We hear from a lot of customers looking to use the public cloud as targets for cloud backup. If it’s a priority in the VM world, it’s even more of a requirement for Kubernetes: when running clusters in Azure Kubernetes Service or Amazon Elastic Kubernetes Service, it’s natural to want to archive copies in long-term retention (LTR) repositories.
Zerto for Kubernetes, our cloud-native offering for data protection as code, supports both Azure and AWS as cloud backup targets, whether running in those clouds or using Zerto on-premises with Red Hat OpenShift or with another cloud such as Google Kubernetes Engine. Zerto for Kubernetes converges disaster recovery, backup, mobility, and long-term retention into one simple, purpose-built solution for containerized applications. Customers can pair local continuous backup—with checkpoints every few seconds and retention up to 30 days—with long-term retention in the public cloud for storing copies for years and years, typically for regulatory or compliance purposes.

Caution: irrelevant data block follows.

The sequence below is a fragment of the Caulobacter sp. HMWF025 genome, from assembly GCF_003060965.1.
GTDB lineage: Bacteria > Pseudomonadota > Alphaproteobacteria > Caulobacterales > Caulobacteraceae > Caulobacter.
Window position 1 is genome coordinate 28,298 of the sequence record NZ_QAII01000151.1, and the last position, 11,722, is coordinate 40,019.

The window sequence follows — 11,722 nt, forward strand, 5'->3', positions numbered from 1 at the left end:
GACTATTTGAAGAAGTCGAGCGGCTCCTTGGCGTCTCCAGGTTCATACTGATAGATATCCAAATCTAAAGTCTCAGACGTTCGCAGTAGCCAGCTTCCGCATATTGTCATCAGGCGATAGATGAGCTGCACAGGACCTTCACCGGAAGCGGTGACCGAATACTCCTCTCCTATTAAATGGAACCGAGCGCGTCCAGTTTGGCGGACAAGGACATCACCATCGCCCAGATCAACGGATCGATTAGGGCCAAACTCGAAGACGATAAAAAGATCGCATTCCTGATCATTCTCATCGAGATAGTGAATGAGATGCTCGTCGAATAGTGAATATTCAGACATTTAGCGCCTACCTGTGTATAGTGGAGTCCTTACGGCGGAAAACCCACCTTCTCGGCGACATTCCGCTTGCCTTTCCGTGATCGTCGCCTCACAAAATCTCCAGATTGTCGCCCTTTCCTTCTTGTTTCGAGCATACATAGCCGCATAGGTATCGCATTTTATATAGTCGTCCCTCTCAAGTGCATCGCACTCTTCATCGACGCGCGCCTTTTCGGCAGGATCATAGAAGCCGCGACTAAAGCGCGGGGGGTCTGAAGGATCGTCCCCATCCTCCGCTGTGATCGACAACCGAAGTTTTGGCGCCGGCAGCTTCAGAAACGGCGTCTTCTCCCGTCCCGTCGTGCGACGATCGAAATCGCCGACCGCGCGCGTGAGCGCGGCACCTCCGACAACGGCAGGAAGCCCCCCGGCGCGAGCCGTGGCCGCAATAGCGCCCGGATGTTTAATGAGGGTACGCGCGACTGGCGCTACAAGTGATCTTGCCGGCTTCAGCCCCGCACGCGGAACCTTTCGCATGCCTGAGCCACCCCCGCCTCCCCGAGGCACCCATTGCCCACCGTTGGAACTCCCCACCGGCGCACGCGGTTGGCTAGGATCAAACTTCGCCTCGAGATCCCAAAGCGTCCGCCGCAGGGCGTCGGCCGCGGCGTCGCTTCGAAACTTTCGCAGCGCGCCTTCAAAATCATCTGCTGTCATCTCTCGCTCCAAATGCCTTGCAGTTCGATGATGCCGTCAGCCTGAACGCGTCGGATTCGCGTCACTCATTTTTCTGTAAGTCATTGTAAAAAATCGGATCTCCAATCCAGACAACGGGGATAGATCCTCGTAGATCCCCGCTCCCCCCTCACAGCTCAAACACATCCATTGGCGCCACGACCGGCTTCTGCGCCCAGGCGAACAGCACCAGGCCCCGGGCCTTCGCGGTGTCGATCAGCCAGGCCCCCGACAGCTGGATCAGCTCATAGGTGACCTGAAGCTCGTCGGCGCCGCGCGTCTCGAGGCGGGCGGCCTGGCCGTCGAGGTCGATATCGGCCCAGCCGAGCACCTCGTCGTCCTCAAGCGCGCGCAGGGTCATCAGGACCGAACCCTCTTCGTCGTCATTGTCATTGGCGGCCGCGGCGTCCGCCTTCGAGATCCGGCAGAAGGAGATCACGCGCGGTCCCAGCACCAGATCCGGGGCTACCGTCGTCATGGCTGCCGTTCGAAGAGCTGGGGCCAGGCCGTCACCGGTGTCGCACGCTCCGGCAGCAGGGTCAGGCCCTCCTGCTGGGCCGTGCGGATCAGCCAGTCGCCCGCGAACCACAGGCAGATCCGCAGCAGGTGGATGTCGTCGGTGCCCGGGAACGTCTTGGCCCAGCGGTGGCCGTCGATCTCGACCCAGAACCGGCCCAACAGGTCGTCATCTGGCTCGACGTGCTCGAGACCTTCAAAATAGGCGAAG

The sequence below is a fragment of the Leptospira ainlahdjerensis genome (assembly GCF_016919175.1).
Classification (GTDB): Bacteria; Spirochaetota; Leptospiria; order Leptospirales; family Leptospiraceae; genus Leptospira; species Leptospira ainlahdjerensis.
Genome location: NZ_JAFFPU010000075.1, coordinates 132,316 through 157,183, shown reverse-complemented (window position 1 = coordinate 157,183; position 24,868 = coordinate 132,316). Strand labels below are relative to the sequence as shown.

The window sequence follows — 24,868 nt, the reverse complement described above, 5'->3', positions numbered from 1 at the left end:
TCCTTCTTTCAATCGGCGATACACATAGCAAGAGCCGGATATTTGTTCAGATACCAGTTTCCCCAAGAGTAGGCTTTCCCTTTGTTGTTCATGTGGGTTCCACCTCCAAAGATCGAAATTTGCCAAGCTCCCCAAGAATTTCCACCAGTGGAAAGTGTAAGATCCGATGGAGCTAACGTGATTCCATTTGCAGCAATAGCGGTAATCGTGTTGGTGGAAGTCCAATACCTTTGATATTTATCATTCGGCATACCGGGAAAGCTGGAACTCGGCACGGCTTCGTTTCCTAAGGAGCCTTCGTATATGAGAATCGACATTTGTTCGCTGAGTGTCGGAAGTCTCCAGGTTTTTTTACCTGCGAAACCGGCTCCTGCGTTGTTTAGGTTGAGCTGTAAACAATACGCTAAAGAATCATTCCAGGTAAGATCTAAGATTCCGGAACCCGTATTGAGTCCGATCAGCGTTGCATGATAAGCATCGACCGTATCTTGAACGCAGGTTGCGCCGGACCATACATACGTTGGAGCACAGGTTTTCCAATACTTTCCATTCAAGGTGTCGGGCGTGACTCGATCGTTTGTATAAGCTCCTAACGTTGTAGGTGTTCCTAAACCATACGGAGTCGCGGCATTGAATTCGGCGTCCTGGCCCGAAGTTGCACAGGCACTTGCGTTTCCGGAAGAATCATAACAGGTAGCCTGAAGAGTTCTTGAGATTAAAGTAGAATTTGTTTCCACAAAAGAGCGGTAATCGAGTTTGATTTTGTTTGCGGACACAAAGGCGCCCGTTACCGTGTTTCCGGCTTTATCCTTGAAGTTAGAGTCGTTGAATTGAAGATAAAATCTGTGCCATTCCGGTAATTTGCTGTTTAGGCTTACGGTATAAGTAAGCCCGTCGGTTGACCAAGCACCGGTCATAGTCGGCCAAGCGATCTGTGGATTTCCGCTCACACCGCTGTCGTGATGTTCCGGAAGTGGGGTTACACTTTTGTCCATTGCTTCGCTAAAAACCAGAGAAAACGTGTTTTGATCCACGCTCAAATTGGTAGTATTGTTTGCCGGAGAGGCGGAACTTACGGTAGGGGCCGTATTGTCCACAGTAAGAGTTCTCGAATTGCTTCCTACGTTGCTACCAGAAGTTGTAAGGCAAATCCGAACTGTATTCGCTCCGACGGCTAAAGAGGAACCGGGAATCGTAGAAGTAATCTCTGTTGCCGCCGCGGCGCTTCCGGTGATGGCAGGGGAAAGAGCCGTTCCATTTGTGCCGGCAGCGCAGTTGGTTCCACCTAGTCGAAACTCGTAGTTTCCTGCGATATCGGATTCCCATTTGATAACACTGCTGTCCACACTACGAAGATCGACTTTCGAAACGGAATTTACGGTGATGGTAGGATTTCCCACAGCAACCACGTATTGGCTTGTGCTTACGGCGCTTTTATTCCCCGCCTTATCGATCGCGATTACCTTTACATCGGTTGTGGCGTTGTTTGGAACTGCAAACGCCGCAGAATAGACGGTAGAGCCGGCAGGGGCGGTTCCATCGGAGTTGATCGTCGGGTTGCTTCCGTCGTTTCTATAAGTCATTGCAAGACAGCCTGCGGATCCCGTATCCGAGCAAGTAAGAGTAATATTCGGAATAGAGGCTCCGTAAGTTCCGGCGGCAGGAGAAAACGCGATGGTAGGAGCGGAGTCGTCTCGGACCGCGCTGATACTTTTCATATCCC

LTR can be added to a protection group when creating it for the first time or when editing it later with something like kubectl edit vpg. There are only three steps to get started:
- Create the cloud repository (either Azure blob or Amazon S3 bucket)
- Create a Kubernetes secret to authorize access for the Zerto Kubernetes Manager
- Define retention settings for the application
The last two steps both require YAMLs, and there are examples on our Github you can use to get started. Even better, the free Zerto for Kubernetes hands-on lab in myZerto has recently been updated to add training on long-term retention in Azure. The update includes step-by-step instructions for adding an Azure blob as a repository, configuring the schedule—including fulls vs incrementals, number of copies, and how long to retain—and then running a retention job.
Setting up long-term retention like this is an ideal way to round out your Kubernetes data protection strategy to protect your next-gen applications and all the related dependencies (e.g. configmaps, statefulsets, secrets, etc).